2. Do no harm. Even if they are not designed specifically to serve the poor, aquaculture projects should do no harm to the food supply, income, or environment of the poor. This includes protecting aquaculture activities that already serve the poor effectively. To assure that harm to the poor is minimized and benefits are maximized, the local poor should be given greater voice in the design and selection of aquaculture projects.
3. Strengthen existing aquaculture for the poor. Rather than designing entirely new projects, there may be greater benefit from supporting what already works. Consider strengthening the property rights of the poor in existing operations, whether coastal or inland, or improving the marketing infrastructure in poor areas, or improving extension services.
4. Produce low cost products favored by the poor. Low cost is a necessary, though not a sufficient condition, to assure that the product will be consumed by the poor.
5. Produce for local consumers. Products destined for export, or even for distant cities, are not likely to be consumed by the poor. Focus on products likely to be consumed by the local poor.
6. Encourage community production. While much of commercial aquaculture is based on privately-owned operations, community-based production in local ponds and lakes can be effective in reaching the poor. Promoting production in open-access waterways can be useful as well. School fish ponds can have high educational as well as nutritional value.
7. Monitor food security and related impacts. It should not be assumed that just because an aquaculture project is in a poor area and produces low cost products the poor will in fact be the ones who get to consume the product. Test the assumption with field research. In general, assess aquaculture projects not only in terms of their economic and environmental impacts but also in terms of their nutritional impacts.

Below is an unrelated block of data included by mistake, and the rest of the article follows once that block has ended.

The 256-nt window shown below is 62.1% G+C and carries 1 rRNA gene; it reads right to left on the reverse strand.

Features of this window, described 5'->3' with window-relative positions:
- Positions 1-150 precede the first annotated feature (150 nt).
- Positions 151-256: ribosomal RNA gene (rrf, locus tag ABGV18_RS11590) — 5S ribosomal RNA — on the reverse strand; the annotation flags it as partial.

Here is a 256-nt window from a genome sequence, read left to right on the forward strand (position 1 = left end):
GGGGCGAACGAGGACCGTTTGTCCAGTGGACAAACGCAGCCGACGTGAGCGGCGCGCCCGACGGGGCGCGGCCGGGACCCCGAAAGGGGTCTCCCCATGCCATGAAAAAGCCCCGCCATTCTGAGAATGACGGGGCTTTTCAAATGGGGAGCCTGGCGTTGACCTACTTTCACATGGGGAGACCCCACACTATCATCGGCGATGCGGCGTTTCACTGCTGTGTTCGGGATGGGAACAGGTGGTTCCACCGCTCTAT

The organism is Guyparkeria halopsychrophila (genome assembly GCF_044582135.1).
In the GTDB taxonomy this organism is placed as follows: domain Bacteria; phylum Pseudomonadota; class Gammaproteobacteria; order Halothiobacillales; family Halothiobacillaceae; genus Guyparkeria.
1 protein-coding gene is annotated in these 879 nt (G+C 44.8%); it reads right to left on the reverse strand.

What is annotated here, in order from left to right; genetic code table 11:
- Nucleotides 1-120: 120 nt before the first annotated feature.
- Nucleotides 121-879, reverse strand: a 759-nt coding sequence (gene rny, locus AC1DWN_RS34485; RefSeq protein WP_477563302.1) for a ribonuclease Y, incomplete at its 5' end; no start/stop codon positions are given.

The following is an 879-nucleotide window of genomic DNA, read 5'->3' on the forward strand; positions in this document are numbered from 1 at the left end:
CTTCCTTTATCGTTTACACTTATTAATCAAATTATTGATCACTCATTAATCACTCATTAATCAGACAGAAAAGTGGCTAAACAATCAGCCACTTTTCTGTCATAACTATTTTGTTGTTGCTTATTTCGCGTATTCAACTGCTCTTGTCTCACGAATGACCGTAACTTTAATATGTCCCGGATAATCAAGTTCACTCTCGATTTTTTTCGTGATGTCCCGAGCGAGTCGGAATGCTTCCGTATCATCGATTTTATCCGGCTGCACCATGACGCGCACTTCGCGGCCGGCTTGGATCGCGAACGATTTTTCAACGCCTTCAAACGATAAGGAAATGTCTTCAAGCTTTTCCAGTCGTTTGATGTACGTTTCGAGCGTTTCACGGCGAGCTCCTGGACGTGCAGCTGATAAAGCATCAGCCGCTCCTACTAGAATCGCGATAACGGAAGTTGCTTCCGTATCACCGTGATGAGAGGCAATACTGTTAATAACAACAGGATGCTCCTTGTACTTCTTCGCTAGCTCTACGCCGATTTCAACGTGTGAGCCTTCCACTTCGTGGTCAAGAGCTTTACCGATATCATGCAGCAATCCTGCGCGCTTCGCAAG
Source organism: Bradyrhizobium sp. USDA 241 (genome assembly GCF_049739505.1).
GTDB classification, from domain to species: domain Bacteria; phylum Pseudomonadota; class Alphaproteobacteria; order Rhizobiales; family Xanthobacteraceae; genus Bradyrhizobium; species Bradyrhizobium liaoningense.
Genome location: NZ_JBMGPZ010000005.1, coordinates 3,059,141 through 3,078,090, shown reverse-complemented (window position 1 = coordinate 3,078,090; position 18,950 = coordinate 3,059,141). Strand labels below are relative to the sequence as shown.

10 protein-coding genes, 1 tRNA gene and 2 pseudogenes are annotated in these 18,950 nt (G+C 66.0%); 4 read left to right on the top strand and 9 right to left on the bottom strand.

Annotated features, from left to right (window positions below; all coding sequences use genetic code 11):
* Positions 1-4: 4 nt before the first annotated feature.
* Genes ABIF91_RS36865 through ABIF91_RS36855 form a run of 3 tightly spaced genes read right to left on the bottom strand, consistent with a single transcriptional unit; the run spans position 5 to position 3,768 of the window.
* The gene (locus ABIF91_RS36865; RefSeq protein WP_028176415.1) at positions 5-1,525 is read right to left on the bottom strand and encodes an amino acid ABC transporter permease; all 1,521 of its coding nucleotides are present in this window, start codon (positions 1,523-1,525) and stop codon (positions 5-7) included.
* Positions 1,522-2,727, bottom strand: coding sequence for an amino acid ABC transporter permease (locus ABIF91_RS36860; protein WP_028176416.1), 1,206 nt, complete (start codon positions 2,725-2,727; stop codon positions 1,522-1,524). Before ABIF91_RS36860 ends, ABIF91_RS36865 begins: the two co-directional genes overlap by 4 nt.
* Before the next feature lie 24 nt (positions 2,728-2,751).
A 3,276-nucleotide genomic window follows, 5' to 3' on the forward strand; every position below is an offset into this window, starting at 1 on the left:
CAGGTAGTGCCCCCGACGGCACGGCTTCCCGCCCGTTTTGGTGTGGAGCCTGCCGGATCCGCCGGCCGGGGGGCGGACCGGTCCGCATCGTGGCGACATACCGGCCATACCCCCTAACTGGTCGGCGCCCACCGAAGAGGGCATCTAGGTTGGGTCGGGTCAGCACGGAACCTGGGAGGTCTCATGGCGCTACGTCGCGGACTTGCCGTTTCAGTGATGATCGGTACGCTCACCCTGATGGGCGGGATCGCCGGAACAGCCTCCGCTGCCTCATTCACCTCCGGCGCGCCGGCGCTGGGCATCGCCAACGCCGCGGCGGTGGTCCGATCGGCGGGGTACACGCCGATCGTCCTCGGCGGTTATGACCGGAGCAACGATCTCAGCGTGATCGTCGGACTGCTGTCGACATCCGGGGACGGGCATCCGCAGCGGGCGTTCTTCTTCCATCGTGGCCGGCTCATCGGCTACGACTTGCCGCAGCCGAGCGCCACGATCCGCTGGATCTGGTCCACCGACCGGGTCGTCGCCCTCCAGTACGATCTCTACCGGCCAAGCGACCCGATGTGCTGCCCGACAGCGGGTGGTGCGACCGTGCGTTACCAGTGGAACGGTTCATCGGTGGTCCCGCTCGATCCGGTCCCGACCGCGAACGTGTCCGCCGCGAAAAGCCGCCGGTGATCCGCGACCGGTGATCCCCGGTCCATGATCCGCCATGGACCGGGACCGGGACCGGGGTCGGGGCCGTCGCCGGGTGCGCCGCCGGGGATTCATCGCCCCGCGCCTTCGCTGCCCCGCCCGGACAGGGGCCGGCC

Aquaculture researchers give a great deal of attention to the nutrition of aquatic animals, but practically none to human nutrition. The framework of analysis should be expanded so that the ecological web under study goes beyond the pond and includes the human consumers and the society in which they are embedded.
Measures like these are important in relation to all aquaculture, but they are particularly important in relation to publicly funded operations. Public agencies at the national and international levels should be more attentive to the well-being of the poor in whose name they justify so much of their activity.
1 Simon Maxwell and Timothy R. Frankenberger, Household Food Security: Concepts, Indicators, Measurements, A Technical Review (New York: United Nation’s Children’s Fund and International Fund for Agricultural Development, 1992).
2 United Nations Children’s Fund, Food, Health and Care (New York: UNICEF, 1993).
3 I examine the role of fisheries generally (not just aquaculture) in George Kent, Fish, Food, and Hunger: The Potential of Fisheries for Alleviating Malnutrition (Boulder, Colorado: Westview Press, 1987).
4 Leith Duncan, “China: Where the World is Headed,” Samudra, No. 10 & 11 (December 1994), pp. 6-10.
5 P. R. Burbridge, as described in Conner Bailey, “The Social Consequences of Tropical Shrimp Mariculture Development,” Ocean & Shoreline Management, Vol. 11(1988), pp. 31-44.
6 Bailey “The Social Consequences. . . ,“ p. 36.
7 Bailey, “The Social Consequences. . . ,“ p. 39.
8 I. Smith and R. Pestaño-Smith, “Social Feasibility of Coastal Aquaculture,” ICLARM Newsletter, Vol. 8 (1985), p. 7, cited in Bailey, “The Social Consequences ...,“ p. 36.
9 ”Orissa, India: Prawn Production Threatens Fishermen’s Rights,” FIAN International Newsletter, No. 56 (April/May 1993), p. 3; “Orissa High Court Stops Tata’s Shrimp Project in Lake Chilika, India,” Hungry for What is Right (FIAN Magazine), No. 2 (April 1994), p. 9. FIAN stands for Foodflrst International Action Network.
10 Susan C. Stonich, “Producing Food for Export: Environmental Quality and Social Justice Implications of Shrimp Mariculture in Honduras,” in Barbara Rose Johnston, ed., Who Pays the Price? The Sociocultural Context of Environmental Crisis (Washington, D.C.: Island Press, 1994), pp. 110-120.
11 Berkeley Rice, “A Lowly Fish Goes Upscale,” New York Times Magazine, December 4, 1988, pp. 59-68.